1

I have a file that has values like:

location 100 SlotNumber
..some lines inbetween
location 150 SlotNumber
..some lines inbetween
location 160 SlotNumber
..some lines inbetween

I want to replace the SlotNumber like SlotNumber:

location 100 SlotNumber1
location 150 SlotNumber2
location 160 SlotNumber3
...

Please note that the 100 and 1 doesn't have any relevance. I was looking to use some kind of of a counter within sed and replace SlotNumber with "SlotNumber+Counter" and increment it after every match.

I don't know how many occurrences are there in that file.

closed as unclear what you're asking by Anthon, cuonglm, Archemar, Michael Homer, jasonwryan Apr 2 '15 at 8:09

Please clarify your specific problem or add additional details to highlight exactly what you need. As it's currently written, it’s hard to tell exactly what you're asking. See the How to Ask page for help clarifying this question. If this question can be reworded to fit the rules in the help center, please edit the question.

  • 2
    Should the Number suffix be derived from the preceding numeric field, or just created sequentially? – steeldriver Apr 2 '15 at 0:31
  • 2
    Just so we're clear: You're asking how to add line numbers at the ends of the lines?  Or is the number in the second column significant? – G-Man Apr 2 '15 at 0:31
  • @steeldriver: Great minds think alike, huh? – G-Man Apr 2 '15 at 0:31
  • @G-Man hehe yes I guess so (or addled minds perhaps) – steeldriver Apr 2 '15 at 0:32
  • Your question implies that there are other lines, how can you distinguish from the lines that should have a number added (in whatever way: see the other comments) and those that should not? – Anthon Apr 2 '15 at 6:36
4

Starting off with a basic file here...

$ cat file
location 100 Number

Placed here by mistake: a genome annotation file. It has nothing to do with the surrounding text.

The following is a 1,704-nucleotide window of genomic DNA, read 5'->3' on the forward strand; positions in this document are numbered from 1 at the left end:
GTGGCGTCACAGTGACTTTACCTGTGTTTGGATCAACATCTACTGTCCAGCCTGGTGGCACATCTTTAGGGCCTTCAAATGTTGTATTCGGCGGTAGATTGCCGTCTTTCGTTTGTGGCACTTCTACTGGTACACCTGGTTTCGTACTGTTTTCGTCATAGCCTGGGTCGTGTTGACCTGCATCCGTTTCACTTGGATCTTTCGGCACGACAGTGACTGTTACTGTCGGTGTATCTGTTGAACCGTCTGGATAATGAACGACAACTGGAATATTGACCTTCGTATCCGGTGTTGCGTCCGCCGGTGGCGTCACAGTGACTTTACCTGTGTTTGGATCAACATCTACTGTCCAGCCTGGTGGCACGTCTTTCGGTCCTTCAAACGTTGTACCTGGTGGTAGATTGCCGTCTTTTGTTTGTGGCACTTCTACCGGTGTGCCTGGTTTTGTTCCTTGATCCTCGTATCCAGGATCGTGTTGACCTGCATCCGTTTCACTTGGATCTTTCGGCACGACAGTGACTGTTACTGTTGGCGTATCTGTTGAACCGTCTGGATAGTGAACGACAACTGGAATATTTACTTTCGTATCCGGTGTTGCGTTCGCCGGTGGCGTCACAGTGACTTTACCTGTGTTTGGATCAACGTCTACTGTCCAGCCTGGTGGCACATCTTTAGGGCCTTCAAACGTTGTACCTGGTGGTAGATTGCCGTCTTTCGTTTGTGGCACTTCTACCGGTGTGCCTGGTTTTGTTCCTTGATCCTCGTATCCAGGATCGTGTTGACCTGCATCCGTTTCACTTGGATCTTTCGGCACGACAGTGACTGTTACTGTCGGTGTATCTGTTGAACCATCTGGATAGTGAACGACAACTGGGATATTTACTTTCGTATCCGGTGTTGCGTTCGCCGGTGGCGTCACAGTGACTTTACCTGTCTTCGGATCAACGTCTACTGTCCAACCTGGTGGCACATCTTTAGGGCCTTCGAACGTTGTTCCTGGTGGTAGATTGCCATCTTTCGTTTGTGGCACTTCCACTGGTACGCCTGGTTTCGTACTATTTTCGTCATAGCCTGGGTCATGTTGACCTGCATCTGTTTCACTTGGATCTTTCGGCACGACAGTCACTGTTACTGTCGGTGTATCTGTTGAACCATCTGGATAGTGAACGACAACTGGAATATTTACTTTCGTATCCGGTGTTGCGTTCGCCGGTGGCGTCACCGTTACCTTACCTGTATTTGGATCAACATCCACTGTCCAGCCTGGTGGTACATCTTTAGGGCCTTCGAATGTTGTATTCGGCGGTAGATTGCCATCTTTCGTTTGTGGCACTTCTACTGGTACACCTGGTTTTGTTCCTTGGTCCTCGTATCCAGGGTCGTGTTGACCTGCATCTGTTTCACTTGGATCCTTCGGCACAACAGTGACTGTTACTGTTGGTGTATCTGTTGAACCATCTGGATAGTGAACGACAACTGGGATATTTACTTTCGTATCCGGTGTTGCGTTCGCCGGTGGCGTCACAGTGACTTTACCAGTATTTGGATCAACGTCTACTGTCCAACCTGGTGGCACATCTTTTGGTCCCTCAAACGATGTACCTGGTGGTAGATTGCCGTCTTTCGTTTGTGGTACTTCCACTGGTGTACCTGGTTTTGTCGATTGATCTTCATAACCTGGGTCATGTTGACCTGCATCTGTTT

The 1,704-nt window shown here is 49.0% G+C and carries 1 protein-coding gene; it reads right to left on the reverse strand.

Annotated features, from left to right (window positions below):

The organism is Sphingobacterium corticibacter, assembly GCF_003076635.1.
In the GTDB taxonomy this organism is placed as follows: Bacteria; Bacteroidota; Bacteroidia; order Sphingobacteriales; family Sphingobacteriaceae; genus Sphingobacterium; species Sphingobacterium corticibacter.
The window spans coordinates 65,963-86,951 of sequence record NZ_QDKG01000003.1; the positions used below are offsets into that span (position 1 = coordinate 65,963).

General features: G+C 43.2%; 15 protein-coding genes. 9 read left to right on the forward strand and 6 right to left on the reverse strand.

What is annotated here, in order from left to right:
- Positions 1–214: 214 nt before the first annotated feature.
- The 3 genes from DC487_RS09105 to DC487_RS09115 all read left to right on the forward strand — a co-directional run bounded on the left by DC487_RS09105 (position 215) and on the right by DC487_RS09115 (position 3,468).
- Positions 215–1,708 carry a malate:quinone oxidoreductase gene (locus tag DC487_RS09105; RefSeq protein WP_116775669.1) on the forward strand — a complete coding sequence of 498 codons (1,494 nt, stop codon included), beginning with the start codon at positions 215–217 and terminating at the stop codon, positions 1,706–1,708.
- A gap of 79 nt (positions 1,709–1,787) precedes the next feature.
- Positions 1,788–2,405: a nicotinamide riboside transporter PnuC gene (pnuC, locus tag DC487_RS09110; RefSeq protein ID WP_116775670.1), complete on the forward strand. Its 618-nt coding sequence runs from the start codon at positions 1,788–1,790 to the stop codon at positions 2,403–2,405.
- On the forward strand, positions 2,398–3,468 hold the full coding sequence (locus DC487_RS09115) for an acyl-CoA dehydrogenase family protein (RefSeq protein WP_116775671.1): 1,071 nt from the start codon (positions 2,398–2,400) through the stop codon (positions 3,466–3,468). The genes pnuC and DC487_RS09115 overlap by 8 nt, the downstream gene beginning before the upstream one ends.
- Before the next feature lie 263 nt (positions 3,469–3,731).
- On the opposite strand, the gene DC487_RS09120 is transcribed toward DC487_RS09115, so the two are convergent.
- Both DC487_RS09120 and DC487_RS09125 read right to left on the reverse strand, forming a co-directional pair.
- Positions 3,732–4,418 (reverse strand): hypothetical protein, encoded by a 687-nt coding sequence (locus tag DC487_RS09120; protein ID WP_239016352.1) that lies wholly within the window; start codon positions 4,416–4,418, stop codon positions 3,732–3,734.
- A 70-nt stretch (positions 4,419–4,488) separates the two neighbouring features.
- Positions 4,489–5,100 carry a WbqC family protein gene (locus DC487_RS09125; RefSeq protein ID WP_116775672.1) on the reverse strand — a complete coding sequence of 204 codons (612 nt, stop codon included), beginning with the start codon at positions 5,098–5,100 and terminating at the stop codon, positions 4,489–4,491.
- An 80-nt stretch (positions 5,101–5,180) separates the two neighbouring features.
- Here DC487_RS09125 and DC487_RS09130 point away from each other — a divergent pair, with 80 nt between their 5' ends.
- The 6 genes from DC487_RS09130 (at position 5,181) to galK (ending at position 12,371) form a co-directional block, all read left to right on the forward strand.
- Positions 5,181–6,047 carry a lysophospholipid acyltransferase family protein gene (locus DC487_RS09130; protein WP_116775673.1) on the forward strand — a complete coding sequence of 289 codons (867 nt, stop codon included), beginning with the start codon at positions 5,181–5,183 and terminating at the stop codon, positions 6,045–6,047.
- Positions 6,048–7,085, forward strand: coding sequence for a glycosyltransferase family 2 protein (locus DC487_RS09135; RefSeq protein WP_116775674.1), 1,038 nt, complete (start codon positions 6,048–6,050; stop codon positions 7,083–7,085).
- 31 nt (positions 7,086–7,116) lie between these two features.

location 101 Number
location 102 Number

We can match on all lines:

$ awk '{print $0 NR}' file 
location 100 Number1
location 101 Number2
location 102 Number3

it gets more complicated if there is filler somewhere in the middle. You have to have a separate counter tallying up the number of times you see a location.

$ cat file
location 100 SlotNumber
..some lines inbetween
location 150 SlotNumber
..some lines inbetween
location 160 SlotNumber
..some lines inbetween

We can print only the location lines:

$ awk 'BEGIN {x=1} /^location/ {print $0 x++}' file
location 100 SlotNumber1
location 150 SlotNumber2
location 160 SlotNumber3

Or all of them, only adding numbers for slot numbers.

$ awk 'BEGIN {x=1} {if ($3=="SlotNumber") {print $0 x++} else {print $0} }' file
location 100 SlotNumber1
..some lines inbetween
location 150 SlotNumber2
..some lines inbetween
location 160 SlotNumber3
..some lines inbetween

Here is a good site for some basic if-then-else explanations for awk.

http://www.thegeekstuff.com/2010/02/awk-conditional-statements/

-1

If you'd like an alternate to line numbers, just in case your file has mixed up numbers like this

location 100 Number
location 101 Number
location 102 Number
location 104 Number
location 103 Number
..
..
location 199 Number
location 200 Number

You can try something like this. The assumption is that the number starts from 100.

while read line
do
num=`echo $line | cut -f2 -d ' '`
val=`expr $num - 100`
echo "$line$val"
done < ln.txt

This prints out

location 100 Number0
location 101 Number1
location 102 Number2
location 104 Number4
location 103 Number3
..
location 199 Number99
location 200 Number100

EDIT: Thanks to @Scott, simplified the echo statement and removed an unnecessary line.

  • newline=`echo $line | sed 's/$/'$val'/g'` and echo $newline?  Why not just do it the easy way: echo "$line$val"?  Also, while the OP never clarified the meaning of his question, he clearly showed the first line (location 100) getting Number1. – Scott Apr 2 '15 at 4:32
  • @Scott, thanks for the tip. I was merely providing an alternative, since the OP did not explicitly mention that he was looking for line numbers. – rahul Apr 2 '15 at 4:36

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